There are significant differences between Outlook VBScript and Office VBA that must be taken into account when coding in these dialects, as shown in FIGURE 1.

Office VBA
Outlook VBScript

Runs from application-wide code in class modules, macro procedures in standard modules, and code behind Office UserForms
Runs from Outlook forms only

Has the powerful VBE developer's environment
Has the limited Script Editor development environment

Has a full-featured Object Browser, listing objects belonging to other object models as well as Outlook objects
Has a limited Object Browser, listing only Outlook objects

Supports data typing for variables
Doesn't support data typing; all variables are of the Variant type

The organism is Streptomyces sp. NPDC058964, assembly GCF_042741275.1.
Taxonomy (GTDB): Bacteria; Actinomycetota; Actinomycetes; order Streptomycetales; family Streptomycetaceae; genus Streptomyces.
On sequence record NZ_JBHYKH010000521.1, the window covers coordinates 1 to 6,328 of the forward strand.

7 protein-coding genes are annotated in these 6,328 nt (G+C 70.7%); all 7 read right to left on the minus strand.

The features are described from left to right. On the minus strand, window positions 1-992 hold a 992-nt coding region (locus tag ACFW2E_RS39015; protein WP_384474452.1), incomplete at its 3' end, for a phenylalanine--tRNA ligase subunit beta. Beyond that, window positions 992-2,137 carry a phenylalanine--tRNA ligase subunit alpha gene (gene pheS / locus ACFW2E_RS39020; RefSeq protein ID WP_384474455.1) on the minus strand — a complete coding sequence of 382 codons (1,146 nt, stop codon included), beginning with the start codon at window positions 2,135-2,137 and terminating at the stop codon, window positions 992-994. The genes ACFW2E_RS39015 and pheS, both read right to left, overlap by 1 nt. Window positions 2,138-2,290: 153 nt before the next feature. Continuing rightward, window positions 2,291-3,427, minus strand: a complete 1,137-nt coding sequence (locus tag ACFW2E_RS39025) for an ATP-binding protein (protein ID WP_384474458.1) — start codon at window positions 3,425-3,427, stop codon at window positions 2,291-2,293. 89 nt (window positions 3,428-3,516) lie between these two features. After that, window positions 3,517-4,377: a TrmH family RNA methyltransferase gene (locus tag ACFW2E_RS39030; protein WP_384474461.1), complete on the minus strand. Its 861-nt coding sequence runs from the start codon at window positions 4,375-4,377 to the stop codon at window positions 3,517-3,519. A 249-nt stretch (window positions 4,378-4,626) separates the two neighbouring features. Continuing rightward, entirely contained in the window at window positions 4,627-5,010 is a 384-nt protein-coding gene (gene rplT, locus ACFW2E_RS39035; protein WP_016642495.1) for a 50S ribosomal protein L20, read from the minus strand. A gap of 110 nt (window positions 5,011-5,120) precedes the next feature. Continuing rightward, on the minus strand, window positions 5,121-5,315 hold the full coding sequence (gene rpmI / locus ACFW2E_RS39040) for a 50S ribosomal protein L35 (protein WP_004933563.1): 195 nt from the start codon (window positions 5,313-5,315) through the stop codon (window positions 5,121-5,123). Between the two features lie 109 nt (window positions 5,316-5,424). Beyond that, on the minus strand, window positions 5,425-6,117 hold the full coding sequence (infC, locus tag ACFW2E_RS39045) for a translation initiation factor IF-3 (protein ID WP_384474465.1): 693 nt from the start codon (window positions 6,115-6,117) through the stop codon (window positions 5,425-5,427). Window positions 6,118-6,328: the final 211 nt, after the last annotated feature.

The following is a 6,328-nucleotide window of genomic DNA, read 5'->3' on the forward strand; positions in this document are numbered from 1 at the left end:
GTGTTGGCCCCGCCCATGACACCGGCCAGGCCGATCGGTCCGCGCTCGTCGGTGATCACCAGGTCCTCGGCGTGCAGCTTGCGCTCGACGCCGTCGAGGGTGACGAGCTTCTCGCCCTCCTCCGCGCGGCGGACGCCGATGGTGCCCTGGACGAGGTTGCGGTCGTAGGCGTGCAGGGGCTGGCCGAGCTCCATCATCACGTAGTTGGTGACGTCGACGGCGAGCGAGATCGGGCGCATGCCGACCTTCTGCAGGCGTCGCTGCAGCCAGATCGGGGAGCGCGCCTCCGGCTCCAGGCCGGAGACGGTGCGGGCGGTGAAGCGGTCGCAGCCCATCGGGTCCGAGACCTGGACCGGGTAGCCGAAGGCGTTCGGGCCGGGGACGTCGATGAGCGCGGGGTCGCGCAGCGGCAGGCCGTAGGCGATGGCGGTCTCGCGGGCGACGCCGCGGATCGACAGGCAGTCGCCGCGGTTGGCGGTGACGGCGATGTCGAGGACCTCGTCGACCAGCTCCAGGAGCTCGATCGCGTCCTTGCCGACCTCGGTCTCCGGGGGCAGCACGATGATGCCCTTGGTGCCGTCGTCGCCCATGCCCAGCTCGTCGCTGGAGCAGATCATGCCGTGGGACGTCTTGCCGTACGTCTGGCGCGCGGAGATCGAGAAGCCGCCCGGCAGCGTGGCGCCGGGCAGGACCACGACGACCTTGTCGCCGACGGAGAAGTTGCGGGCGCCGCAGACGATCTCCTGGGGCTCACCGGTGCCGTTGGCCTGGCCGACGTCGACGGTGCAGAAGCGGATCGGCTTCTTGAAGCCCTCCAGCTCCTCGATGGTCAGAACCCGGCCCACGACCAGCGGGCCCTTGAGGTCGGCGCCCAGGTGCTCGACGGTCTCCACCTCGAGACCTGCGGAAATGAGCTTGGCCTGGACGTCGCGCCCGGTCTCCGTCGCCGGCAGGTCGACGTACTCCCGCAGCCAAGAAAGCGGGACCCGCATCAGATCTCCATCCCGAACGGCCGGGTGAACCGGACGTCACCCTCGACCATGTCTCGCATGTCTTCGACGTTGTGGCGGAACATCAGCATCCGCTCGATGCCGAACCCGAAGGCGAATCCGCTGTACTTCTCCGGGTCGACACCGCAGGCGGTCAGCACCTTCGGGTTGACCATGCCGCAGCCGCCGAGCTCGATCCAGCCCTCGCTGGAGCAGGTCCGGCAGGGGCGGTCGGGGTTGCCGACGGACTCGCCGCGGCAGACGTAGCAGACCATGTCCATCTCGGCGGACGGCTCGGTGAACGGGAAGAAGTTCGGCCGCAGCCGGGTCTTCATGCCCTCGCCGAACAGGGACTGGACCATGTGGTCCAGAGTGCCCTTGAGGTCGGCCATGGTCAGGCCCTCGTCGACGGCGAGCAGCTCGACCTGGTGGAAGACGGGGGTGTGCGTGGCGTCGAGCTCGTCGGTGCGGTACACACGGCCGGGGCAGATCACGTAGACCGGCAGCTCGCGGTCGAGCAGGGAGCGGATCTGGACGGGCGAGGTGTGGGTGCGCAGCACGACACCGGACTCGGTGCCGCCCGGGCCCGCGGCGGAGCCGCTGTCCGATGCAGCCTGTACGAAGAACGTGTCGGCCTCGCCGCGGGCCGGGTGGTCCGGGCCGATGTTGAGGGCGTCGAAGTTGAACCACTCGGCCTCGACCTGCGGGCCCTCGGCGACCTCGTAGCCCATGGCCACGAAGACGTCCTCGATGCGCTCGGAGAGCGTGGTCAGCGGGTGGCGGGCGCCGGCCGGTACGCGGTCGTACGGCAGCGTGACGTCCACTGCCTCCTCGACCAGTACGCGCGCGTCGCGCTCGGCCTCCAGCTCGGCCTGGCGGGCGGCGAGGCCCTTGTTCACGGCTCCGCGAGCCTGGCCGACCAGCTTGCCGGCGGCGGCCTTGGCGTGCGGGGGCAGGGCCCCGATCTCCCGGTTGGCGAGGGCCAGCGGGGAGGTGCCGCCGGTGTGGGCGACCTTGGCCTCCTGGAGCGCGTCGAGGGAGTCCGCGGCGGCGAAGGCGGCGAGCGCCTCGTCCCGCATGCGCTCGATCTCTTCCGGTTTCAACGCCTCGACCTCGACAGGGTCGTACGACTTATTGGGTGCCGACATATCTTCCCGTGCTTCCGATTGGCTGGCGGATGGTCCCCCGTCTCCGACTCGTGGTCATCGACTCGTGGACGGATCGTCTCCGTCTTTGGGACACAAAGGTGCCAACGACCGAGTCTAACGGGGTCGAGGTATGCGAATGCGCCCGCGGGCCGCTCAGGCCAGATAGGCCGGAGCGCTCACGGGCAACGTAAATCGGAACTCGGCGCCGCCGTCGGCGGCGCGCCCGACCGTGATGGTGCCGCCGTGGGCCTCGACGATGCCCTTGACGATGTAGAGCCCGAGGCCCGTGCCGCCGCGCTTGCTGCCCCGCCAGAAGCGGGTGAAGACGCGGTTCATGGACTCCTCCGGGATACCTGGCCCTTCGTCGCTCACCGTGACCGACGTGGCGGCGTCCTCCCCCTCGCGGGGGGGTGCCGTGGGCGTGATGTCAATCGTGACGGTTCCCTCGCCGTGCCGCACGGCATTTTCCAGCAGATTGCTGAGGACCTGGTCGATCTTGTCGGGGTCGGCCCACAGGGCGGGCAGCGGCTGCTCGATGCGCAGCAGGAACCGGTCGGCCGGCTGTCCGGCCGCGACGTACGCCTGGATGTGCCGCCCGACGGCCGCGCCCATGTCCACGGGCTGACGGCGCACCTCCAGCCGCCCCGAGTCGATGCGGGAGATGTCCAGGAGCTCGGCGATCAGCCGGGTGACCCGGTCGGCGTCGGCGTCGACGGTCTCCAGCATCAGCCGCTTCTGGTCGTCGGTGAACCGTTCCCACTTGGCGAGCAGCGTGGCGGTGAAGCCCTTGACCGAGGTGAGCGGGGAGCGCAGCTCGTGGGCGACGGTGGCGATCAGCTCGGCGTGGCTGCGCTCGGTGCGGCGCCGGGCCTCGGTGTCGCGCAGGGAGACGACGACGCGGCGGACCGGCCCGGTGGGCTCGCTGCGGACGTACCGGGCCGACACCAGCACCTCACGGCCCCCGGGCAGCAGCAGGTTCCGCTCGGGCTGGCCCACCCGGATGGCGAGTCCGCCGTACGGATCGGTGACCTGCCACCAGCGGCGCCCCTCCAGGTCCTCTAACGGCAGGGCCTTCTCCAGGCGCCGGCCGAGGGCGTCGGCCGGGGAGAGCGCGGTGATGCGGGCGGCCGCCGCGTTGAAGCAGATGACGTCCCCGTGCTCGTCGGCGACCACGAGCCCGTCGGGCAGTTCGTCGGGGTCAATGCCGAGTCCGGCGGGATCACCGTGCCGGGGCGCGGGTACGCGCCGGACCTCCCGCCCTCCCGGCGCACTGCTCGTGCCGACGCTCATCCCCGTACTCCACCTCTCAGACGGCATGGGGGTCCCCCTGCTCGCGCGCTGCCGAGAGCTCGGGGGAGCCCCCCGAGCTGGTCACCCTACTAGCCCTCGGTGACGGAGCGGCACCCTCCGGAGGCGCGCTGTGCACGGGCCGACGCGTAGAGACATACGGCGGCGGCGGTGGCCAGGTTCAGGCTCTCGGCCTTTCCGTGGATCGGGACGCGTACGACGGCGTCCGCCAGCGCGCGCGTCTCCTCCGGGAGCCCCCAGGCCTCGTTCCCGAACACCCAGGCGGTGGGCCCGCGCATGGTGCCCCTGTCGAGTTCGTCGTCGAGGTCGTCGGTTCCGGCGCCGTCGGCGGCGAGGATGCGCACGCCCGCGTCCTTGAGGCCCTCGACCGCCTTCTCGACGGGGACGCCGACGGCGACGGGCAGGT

Supports named constants for parameter and value settings
Doesn't support most named constants for parameter and value settings; numeric values must be used instead

Works with application-wide events, such as selecting an Outlook folder or creating a new Word document from a template
Works only with Outlook form events, such as changing the value of an item field

FIGURE 1: General differences between VBA and VBScript.

The Outlook Form

The Outlook custom form used for recording Time and Expense data (slip) is based on a Journal form. This is because the standard Journal item on which it's based has some built-in features that lend themselves to working with time data.

FIGURE 2 shows the declarations section of the code behind the forms module, with variables declared without data type, as they must be in VBScript. There are several constant declarations at the end of the variable declarations used to simulate named constants for two folders that are extensively referenced in the code.